The High Court has given the new owners of Cork City FC until lunchtime tomorrow to pay a debt of €160,000 to the Revenue Commissioners or the club will be wound up.
Today at the High Court Ms Justice Mary Laffoy made an order winding up Cork City Investment FC, Ltd and order that its directors file a statement of affairs.
However on hearing that an agreement to sell the club had been reached and that the new owners had €600,000 available to discharge all liabilities due to Revenue the judge decided to put a stay on that order until tomorrow afternoon.
Revenue had brought proceedings to wind up the club over an outstanding bill for VAT, PAYE and PRSI. The original demand was for €107,000. However since that demand was made the court heard that total amount due to revenue has risen to €163,000.
The Judge was told by Ross Gorman BL that at 3pm today his client, McGuire Desmond Nominees Ltd, had entered into an agreement to buy the club from Mr Tom Coughlan.
Counsel, who told the court that €600,000 was available in a solicitors account applied for a stay on the winding up order. This was to see if the club could securing a licence from the FAI that would allow it participate in competitions. Without the licence the club would be "worth nothing," counsel added.
The Judge rejected an application for the matter to be adjourned, and had earlier told the parties that she wanted to bring an end to the matter.
Last week the Judge was told the troubled League of Ireland side had the funds to discharge a debt of €107,653 owed to Revenue but was unable to do so because its bank account has been frozen.
The judge directed that some €158,000 due to the club from the sale of players Kevin Long to Burnley, and the cashing in of David Myler's sell-on clause which was included as part of his transfer to Sunderland in 2008, be lodged into its bank account with Allied Irish Bank from which sum the Revenue is to be paid the money owed to it, the judge directed.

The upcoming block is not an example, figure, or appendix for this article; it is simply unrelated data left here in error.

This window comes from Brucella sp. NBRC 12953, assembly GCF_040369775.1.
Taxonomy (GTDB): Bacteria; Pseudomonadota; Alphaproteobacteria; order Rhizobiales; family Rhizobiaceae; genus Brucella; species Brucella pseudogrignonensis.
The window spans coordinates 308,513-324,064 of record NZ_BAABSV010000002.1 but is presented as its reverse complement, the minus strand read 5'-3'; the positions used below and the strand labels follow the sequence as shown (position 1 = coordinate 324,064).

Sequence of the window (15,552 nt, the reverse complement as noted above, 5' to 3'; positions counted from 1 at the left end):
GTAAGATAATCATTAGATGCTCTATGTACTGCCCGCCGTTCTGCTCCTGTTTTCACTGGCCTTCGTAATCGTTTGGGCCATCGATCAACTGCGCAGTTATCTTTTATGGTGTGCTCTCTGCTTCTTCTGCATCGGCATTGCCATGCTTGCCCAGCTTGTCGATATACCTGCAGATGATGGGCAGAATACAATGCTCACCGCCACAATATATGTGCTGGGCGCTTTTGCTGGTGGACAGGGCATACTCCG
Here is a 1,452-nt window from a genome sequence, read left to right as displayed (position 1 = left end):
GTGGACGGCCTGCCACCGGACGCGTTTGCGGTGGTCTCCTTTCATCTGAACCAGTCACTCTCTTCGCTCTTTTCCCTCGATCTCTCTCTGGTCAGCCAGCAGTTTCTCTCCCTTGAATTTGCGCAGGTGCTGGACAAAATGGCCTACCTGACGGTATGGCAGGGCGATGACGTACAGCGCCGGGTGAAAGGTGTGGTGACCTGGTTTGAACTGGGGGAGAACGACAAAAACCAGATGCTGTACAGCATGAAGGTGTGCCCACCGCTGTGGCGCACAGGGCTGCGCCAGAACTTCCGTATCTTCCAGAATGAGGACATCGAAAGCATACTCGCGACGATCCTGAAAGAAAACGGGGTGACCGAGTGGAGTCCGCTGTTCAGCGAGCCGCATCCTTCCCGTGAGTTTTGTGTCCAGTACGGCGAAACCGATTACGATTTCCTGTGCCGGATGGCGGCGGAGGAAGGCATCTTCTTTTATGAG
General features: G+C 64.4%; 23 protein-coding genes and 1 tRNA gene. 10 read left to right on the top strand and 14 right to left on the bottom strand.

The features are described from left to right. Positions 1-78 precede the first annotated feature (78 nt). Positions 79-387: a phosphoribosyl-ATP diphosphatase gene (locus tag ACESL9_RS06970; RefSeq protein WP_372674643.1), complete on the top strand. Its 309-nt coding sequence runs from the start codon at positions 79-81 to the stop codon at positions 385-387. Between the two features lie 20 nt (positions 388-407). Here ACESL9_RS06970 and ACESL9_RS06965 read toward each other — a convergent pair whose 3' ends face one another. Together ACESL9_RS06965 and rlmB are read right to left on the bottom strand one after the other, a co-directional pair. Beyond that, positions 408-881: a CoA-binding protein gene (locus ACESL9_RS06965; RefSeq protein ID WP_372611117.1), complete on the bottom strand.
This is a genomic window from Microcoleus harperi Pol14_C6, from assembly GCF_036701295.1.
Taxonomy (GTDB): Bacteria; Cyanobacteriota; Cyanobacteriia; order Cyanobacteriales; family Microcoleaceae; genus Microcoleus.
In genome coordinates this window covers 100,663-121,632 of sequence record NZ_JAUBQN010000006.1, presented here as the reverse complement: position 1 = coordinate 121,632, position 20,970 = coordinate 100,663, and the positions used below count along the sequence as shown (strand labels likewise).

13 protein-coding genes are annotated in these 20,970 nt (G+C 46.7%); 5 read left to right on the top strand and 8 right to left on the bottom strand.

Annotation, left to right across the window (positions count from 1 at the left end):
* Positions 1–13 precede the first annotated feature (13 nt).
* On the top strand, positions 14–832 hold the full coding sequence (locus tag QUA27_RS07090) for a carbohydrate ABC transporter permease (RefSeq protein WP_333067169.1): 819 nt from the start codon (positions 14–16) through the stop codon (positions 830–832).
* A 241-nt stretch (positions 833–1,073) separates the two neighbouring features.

However yesterday the court was told that a businessman Mr Stephen O'Keeffe of Windsor, Ovens, Cork as a result of a loan given to the club, had purchased the right to the transfer fee in respect of Kevin Long and was owed €100,000 of the monies due to the club.
The court heard from Rory Mulcahy that Mr O'Keffee became concerned after reading media reports that the money due from Burnley was to be paid to the Revenue.
Dermott Cahill Bl for Revenue said that Revenue had received the money it was owed from the club from England last week however it was now accepted that Mr O'Keeffe was due to get the proceeds of the Kevin Long transfer. That fact should have been disclosed to the court last week. Counsel said that the money it got from the club was now being held in trust.
Counsel said that his client wished to proceed with a winding up order. Revenue, counsel said, were seeking for Mr Karl Dillon to be appointed as provisional liquidator. Counsel said that a "firm hand was required" as the company involved with the club had "badly misrepresented" its position.
While he had sympathy for Mr Gorman's client's counsel added this matter had been before the courts on many occasions. Last July, a similar winding up move was averted when the club came to an arrangement with Revenue over a similar tax bill of €439,000.
In directing that Football Association of Ireland be informed of her decision the judge said that she would strike out the order winding up the club if the entire amount is paid to revenue by 2pm tomorrow. If that was not the case then the stay would be lifted and the company would be wound up.